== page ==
Online Survey Available to Report on Post-Sandy Insurance Experiences

NJ Spotlight has put together a survey about insurance experiences after Hurricane Sandy. The news outlet will be using the responses to inform their future reporting on the recovery effort. They are hoping to reach as many people as possible and are asking those who are on the “ground floor” of the recovery to publicize the survey to their constituencies. They are hoping for “e-mail blasts,” social media posts, and whatever other means are appropriate for gaining responses. Those who have access to the Internet can find the survey at: http://bit.ly/SandyIns.
(NJ Spotlight is an online news service that delivers insight and information on issues critical to New Jersey, with the aim of informing and engaging the state’s communities and businesses. The service is nonpartisan, independent, policy-centered, and community-minded.)
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  The End of the Year is a Great Time To Give!
 The End of the Year is a Great Time for a Gift to hip!

Our generous friends may want to include hip in their end-of-year giving plans. In addition to always-welcome unrestricted gifts, hip suggests several other channels of giving that may appeal to our readers.
Laura’s Legacy, a fund created by the hip Board in memory of the daughter of Board member Lillian Ciufo, helps a family or an individual in need when the occasion arises. Recipients are identified by hip staff and Board members. Laura Ciufo fully understood the concept of helping others. Her spirit continues to be with us as we assist others in her name.
Tribute Cards to extend best wishes or congratulations for happy events, or to express sympathy, are available at hip. Attractively designed on cream-colored stock with burgundy ink, the cards are personalized for you with the occasion or a brief tribute and the sender’s name. A phone call and a contribution to hip will send your card on its way to an appreciative recipient.
Our New Journey helps families in crisis as they wade through the complicated maze of suddenly becoming caregivers to a family member who is ill or has a disability. Former Board member Anne Ciavaglia McMahon created and manages this program; her professional history dealing with disability issues and particularly with our aging population is impressive (Read about ONJ’s seven years of service in this issue, page 6).
Matching Gift Programs. Employees of companies that offer to match gifts to non-profit organizations can double their contributions to hip.
Designate your United Way payroll contribution to be directed to hip.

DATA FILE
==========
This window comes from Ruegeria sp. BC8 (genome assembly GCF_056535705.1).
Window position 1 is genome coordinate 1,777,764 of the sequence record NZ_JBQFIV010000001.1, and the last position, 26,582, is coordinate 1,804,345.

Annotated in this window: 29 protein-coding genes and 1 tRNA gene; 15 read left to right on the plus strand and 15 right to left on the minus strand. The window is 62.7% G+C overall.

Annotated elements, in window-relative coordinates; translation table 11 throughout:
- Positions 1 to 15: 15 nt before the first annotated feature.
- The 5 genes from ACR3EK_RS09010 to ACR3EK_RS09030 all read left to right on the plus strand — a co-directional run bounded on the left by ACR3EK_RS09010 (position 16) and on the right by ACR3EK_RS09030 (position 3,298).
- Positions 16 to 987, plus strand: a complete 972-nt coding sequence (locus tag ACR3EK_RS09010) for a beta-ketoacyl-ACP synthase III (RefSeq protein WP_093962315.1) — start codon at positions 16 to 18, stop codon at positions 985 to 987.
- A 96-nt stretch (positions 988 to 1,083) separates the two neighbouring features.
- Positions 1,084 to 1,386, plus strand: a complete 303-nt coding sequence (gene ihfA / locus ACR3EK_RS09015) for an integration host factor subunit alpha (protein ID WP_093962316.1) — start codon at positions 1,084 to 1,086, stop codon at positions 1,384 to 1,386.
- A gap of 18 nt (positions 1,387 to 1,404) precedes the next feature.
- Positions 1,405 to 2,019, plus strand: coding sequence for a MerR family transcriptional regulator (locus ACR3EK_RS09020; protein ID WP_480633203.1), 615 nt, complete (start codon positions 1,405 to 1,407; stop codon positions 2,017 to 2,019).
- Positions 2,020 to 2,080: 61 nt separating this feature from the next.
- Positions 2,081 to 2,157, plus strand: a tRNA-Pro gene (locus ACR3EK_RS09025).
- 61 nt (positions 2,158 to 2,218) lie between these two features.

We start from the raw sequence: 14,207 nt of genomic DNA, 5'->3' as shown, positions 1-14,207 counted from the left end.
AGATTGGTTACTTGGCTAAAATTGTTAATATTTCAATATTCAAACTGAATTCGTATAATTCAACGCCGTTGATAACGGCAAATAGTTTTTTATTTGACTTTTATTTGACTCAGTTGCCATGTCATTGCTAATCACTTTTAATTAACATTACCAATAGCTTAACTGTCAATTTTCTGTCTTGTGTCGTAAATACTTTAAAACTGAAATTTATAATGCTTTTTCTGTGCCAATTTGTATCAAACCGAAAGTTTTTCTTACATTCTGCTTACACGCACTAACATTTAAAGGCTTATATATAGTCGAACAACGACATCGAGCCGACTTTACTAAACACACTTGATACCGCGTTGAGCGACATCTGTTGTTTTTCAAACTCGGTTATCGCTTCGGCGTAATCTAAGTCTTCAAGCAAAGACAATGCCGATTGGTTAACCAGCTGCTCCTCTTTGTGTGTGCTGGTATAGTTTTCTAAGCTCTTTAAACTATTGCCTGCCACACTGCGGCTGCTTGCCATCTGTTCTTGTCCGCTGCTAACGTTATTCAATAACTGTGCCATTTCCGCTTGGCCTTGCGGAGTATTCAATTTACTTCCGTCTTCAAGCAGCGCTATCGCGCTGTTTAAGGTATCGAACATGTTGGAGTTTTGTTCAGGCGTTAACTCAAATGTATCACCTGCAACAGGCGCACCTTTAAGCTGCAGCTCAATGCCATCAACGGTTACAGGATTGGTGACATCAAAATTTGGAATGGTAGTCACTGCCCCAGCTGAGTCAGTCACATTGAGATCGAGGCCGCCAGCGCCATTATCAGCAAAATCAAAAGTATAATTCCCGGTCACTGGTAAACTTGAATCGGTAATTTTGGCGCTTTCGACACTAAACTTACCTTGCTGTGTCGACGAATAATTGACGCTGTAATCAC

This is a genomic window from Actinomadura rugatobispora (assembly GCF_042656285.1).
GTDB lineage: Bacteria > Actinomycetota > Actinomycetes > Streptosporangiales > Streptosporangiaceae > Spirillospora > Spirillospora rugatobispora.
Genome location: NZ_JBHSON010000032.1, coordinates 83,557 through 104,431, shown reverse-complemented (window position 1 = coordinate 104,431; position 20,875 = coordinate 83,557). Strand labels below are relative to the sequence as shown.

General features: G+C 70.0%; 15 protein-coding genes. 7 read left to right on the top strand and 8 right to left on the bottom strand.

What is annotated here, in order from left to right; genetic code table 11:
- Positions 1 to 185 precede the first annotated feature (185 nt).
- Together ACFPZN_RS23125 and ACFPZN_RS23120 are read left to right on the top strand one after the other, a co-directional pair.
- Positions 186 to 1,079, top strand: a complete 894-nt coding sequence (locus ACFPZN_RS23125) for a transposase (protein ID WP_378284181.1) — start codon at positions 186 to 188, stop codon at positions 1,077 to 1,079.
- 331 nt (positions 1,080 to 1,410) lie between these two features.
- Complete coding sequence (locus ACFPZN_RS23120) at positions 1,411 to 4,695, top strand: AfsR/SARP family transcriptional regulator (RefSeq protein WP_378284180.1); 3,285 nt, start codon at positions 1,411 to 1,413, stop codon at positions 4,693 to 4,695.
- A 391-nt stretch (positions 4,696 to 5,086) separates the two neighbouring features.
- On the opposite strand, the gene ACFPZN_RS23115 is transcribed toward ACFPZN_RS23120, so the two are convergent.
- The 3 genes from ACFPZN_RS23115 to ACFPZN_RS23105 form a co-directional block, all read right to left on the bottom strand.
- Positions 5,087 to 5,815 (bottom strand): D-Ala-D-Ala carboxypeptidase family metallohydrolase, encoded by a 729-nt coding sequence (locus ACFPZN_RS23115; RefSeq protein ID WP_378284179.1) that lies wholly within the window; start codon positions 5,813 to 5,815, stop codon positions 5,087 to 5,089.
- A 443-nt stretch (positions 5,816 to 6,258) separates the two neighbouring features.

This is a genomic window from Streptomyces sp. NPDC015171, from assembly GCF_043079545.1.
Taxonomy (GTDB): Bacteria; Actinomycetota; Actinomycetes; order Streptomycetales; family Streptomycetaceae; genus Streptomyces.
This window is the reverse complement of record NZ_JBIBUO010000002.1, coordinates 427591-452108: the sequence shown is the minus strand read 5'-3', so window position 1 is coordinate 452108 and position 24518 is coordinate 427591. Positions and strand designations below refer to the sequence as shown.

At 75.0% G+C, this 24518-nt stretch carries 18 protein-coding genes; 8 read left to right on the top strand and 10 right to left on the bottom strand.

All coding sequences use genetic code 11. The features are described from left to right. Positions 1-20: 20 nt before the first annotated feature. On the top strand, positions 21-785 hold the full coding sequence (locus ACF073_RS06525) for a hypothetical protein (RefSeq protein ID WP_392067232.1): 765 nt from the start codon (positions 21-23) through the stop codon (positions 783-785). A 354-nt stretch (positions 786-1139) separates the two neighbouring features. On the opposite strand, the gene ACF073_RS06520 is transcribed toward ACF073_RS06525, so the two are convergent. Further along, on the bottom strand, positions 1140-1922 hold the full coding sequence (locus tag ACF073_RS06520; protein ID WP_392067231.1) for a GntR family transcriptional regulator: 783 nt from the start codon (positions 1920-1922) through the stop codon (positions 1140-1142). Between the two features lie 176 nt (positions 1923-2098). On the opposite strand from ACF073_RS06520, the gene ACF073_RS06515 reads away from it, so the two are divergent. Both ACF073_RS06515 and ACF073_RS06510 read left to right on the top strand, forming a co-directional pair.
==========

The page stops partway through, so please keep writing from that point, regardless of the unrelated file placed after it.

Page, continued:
Gifts to hip can be made using VISA or MasterCard (minimum $30, please). Call 201-996-9100 or give by e-mail: ber@hipcil.org. Gifts to hip may also be sent by U.S. mail to Trish Carney, Director of Finance, Heightened Independence & Progress, 131 Main Street, Suite 120, Hackensack, NJ 07601.
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  Ruprecht Fund Grants Available
 Ruprecht Fund Grants Available for New Jersey Polio Survivors

The Alan and Peggy Ruprecht Memorial Fund, launched by the Polio Network of New Jersey in the year 2000, provides direct assistance to polio survivors who live in New Jersey. hip has been the administrator of the fund since its inception. The fund has enabled a number of individuals to meet pressing needs caused by their experience of post-polio syndrome, needs that could not have been met without financial assistance.
PNNJ has been able to increase the amount available to individuals once annually from $500 to $1,000. While income is a factor, it is not the sole criterion, since it is well known that it costs a lot to have a disability!
The Fund was named in honor of the late Alan Ruprecht and his wife Peggy, lifelong New Jersey residents who founded Drive-Master, Inc. Alan contracted polio after returning from naval service in World War II and finding that driving an automobile was a major challenge for himself, and certainly for untold numbers of mobility-impaired adults, many of them fellow veterans.
Goods such as durable medical equipment and services that might include medical evaluations for PPS are among the fundable items. Applications can be obtained by phoning Maria Perez at Bergen hip, Ext. 18, or by e-mail: mvalentin.ber@hipcil.org. All grants are paid to the vendor or other supplier of the product or service. The fund cannot reimburse for expenses already incurred or pay for renewable supplies. All requests are completely confidential.